This is the tail wagging the dog territory once again Nigel a mature society would meet the needs and desires of homosexual couple with legislation that create civil unions for them. As it stands now there is no reason that a gay couple can’t have a big party and declare their intentions and commitment to those who matter (their friends and family)

    Do you want to keep sending a message to gay and lesbian youth that their relationships are second-class?

    Its not a matter of first or second class its a matter of two good things having some fundamental differences rather like the differences between driving a car and a motorcycle, each will get you to your destination but each requires a different skill set to drive and a different licence.

  10. Ray Dixon says:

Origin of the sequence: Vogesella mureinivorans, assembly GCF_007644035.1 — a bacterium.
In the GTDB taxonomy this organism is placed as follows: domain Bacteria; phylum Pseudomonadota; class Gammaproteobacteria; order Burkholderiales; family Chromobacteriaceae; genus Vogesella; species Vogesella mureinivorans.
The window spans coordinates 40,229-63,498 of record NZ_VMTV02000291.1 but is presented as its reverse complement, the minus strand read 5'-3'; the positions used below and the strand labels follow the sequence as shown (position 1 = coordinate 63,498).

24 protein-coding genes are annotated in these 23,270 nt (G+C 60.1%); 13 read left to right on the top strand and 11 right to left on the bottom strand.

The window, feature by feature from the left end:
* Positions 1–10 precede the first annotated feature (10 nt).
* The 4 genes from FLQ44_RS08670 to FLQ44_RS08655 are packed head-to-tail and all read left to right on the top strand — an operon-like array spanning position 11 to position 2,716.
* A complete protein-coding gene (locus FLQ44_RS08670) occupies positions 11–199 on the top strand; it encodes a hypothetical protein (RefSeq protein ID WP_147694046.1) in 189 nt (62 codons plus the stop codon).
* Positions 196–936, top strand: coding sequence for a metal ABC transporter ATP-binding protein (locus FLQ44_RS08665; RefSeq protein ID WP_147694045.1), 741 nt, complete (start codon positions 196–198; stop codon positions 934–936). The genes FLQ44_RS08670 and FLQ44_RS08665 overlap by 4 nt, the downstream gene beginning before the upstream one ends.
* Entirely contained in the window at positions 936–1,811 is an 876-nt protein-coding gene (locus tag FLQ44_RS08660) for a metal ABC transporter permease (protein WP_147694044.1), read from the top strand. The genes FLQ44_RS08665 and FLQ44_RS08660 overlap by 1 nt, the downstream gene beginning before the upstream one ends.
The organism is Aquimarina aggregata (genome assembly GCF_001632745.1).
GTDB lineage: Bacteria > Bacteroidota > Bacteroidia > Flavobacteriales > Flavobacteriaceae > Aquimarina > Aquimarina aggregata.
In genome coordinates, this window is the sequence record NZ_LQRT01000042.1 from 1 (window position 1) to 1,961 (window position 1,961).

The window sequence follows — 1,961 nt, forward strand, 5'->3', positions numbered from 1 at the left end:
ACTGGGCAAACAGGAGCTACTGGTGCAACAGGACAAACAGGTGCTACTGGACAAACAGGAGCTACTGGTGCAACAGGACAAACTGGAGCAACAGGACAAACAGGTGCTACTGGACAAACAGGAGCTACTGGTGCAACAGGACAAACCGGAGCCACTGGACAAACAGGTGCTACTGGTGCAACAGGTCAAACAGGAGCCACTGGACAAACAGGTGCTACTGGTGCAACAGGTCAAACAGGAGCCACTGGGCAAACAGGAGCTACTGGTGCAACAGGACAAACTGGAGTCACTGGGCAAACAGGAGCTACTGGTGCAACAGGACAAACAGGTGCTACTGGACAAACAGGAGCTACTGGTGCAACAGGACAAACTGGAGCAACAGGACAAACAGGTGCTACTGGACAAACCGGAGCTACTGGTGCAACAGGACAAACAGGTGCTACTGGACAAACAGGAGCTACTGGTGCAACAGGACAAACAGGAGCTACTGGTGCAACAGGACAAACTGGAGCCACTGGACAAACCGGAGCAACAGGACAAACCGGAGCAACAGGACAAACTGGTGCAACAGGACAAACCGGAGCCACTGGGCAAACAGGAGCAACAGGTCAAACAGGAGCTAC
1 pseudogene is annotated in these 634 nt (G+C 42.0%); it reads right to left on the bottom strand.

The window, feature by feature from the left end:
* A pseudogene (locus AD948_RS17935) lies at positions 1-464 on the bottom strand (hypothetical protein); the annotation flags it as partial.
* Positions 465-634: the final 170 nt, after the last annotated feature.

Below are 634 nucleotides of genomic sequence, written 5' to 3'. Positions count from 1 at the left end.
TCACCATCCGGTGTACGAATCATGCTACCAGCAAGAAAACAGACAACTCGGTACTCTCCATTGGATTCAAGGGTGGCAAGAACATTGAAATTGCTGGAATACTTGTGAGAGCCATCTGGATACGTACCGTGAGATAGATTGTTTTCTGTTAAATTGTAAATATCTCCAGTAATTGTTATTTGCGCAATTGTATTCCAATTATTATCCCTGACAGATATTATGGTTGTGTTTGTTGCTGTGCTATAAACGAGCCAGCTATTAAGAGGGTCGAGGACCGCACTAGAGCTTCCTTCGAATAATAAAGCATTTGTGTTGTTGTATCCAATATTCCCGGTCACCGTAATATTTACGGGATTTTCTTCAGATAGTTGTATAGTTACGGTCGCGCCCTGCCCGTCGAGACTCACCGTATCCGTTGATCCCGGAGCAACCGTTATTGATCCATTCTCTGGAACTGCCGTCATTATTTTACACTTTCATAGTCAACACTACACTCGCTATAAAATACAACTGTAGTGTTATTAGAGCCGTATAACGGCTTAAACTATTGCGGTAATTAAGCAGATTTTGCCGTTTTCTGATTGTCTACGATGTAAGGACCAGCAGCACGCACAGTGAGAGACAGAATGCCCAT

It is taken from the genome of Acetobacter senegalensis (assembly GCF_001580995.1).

A mature, honourable society would abolish the Marriage Act and have a Civil Union Act, which would be the only legal instrument to recognise adult relationships. Then, if people want to have their celebration in a church and call it marriage, they could do so. Yes, that’s what a mature, hobourable society should do.

    That’s a very confused perspective, Nigel. Firstly, the Marriage Act has nothing to do with religion and churches. People can be married in a registry office or by civil celebrant if they choose, and many do. The church service with a Minister pronouncing ‘man & wife’ is merely ceremonial and not part of the legal process of marriage. Secondly, saying that the existing Marriage Act should be “abolished” seems to suggest this is as much about envy and a desire to tear down established institutions than actually reform them.

  11. I just think that people who oppose same-sex marriage should reflect on why they have issues with this, and be honest with themselves. Covering up bigotry by overlaying complex but ultimately vacuous arguments isn’t the way to go. Obviously there are people out there who have harsher views on this matter than you express, or Ray expresses.

    And the gay community, too, or those who are pro same-sex marriage, should also reflect on why this matters so much.

    To me it comes down to this scenario: